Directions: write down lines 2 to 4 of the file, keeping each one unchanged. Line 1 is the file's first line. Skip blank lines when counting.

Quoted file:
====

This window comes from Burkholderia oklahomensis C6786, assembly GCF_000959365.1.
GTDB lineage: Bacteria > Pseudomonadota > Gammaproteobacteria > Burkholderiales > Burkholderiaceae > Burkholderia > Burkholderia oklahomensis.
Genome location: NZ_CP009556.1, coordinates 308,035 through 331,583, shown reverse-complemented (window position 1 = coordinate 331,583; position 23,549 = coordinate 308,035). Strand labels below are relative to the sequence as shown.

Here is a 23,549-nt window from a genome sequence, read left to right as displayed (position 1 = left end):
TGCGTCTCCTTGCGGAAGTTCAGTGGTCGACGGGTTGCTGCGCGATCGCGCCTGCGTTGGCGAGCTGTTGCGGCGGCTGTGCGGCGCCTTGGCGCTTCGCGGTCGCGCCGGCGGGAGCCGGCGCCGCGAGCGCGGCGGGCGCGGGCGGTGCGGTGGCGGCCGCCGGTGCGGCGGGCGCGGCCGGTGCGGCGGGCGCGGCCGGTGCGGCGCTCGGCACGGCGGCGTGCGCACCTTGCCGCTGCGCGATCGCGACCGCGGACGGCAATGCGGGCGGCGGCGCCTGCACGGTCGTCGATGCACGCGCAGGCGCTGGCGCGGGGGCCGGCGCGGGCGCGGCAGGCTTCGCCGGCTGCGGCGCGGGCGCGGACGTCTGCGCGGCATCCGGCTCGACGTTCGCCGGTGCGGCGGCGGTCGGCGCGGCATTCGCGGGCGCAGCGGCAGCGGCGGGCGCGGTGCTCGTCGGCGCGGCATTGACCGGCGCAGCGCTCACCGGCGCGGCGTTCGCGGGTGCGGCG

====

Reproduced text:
GTDB lineage: Bacteria > Pseudomonadota > Gammaproteobacteria > Burkholderiales > Burkholderiaceae > Burkholderia > Burkholderia oklahomensis.
Genome location: NZ_CP009556.1, coordinates 308,035 through 331,583, shown reverse-complemented (window position 1 = coordinate 331,583; position 23,549 = coordinate 308,035). Strand labels below are relative to the sequence as shown.

Here is a 23,549-nt window from a genome sequence, read left to right as displayed (position 1 = left end):